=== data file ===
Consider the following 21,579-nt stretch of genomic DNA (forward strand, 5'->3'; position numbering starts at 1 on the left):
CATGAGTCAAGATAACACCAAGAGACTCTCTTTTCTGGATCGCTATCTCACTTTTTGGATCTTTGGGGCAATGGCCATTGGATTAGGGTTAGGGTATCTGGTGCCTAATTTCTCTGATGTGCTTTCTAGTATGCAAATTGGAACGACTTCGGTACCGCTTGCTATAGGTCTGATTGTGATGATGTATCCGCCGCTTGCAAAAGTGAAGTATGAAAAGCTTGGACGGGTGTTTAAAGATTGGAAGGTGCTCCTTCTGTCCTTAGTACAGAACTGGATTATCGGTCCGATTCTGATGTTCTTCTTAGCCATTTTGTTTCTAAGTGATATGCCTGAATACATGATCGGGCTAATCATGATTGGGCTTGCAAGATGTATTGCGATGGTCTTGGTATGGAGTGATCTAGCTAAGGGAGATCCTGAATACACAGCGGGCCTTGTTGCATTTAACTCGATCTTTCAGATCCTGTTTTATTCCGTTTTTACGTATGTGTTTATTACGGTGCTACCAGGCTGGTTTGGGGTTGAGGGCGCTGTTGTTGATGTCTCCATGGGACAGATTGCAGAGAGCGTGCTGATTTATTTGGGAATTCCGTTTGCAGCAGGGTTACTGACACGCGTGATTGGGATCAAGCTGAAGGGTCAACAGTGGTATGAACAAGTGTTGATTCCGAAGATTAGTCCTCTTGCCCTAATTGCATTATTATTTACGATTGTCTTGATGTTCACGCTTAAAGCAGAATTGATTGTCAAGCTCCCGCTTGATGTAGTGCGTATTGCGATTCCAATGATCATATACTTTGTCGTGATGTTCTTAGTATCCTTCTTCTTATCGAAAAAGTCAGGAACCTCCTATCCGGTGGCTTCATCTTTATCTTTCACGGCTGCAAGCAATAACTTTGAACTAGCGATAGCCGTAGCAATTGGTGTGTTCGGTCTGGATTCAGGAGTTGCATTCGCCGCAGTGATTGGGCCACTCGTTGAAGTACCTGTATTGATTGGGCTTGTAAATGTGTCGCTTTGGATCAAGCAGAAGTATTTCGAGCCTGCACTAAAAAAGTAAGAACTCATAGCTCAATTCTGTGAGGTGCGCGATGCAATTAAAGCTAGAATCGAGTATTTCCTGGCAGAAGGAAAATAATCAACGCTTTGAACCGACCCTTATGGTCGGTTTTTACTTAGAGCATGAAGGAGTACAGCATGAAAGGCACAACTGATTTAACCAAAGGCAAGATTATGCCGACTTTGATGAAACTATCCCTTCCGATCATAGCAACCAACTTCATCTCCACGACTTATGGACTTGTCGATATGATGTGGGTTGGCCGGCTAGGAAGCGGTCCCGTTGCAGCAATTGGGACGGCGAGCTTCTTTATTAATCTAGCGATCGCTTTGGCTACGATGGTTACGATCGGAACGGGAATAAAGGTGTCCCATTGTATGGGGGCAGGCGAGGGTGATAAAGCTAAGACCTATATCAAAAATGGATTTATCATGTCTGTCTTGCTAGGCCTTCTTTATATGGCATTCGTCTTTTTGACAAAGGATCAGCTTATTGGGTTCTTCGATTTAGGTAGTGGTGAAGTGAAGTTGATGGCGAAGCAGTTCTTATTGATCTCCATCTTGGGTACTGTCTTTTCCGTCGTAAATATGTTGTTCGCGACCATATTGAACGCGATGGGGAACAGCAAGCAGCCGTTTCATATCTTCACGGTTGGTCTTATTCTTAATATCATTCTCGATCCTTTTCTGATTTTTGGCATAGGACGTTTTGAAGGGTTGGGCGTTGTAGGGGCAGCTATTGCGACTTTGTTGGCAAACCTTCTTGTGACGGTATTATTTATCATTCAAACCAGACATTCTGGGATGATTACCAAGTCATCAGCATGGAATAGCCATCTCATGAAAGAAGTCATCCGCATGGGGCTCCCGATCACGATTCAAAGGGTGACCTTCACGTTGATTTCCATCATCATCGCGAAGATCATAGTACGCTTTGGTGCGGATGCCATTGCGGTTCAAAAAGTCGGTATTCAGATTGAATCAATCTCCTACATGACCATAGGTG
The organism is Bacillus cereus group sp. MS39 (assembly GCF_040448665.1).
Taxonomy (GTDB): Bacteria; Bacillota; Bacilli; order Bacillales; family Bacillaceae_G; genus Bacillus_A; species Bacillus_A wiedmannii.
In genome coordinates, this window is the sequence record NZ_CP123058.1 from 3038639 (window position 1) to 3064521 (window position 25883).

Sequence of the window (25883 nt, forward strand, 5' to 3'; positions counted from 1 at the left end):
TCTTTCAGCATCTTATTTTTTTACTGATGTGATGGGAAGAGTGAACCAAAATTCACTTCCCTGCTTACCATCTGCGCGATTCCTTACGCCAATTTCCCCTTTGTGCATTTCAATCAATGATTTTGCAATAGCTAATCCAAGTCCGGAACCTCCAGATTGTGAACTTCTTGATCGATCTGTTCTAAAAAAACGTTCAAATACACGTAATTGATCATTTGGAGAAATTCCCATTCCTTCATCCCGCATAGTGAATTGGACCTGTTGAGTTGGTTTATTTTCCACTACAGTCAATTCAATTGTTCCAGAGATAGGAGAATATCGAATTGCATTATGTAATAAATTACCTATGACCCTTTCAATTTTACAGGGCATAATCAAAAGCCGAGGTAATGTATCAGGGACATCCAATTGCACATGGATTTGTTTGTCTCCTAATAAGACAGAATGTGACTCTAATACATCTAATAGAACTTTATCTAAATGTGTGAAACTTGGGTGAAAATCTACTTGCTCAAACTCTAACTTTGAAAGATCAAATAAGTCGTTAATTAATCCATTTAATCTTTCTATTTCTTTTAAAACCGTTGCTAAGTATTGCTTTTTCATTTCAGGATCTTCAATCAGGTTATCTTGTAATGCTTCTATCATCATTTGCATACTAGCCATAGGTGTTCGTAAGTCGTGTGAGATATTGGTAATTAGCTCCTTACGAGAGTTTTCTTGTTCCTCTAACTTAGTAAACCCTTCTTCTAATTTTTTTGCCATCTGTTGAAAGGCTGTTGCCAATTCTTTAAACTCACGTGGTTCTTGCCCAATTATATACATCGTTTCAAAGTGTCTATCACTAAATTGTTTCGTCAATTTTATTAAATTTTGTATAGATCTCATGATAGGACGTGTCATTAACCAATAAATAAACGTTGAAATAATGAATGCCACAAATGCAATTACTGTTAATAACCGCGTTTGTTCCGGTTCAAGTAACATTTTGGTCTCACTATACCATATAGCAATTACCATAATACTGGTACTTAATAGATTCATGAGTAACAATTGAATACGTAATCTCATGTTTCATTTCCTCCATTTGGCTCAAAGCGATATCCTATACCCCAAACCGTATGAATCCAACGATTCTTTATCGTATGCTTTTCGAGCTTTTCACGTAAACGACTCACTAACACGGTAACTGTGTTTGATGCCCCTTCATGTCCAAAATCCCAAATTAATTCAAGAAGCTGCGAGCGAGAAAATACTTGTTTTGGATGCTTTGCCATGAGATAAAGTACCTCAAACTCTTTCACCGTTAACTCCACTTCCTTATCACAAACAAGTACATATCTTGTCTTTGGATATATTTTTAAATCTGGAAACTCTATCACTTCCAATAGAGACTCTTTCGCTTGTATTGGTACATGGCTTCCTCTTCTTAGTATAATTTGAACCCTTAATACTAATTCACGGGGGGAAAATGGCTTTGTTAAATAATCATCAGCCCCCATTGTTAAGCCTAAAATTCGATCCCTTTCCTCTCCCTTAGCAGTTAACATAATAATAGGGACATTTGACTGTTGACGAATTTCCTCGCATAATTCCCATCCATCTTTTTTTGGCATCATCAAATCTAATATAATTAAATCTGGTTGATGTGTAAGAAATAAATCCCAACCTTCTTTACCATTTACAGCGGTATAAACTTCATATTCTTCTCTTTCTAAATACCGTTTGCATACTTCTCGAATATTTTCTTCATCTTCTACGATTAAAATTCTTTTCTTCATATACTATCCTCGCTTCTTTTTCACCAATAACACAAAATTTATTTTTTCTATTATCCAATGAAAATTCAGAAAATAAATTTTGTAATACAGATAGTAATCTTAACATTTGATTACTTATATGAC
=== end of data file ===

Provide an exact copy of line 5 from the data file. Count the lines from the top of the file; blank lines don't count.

In genome coordinates, this window is the sequence record NZ_CP123058.1 from 3038639 (window position 1) to 3064521 (window position 25883).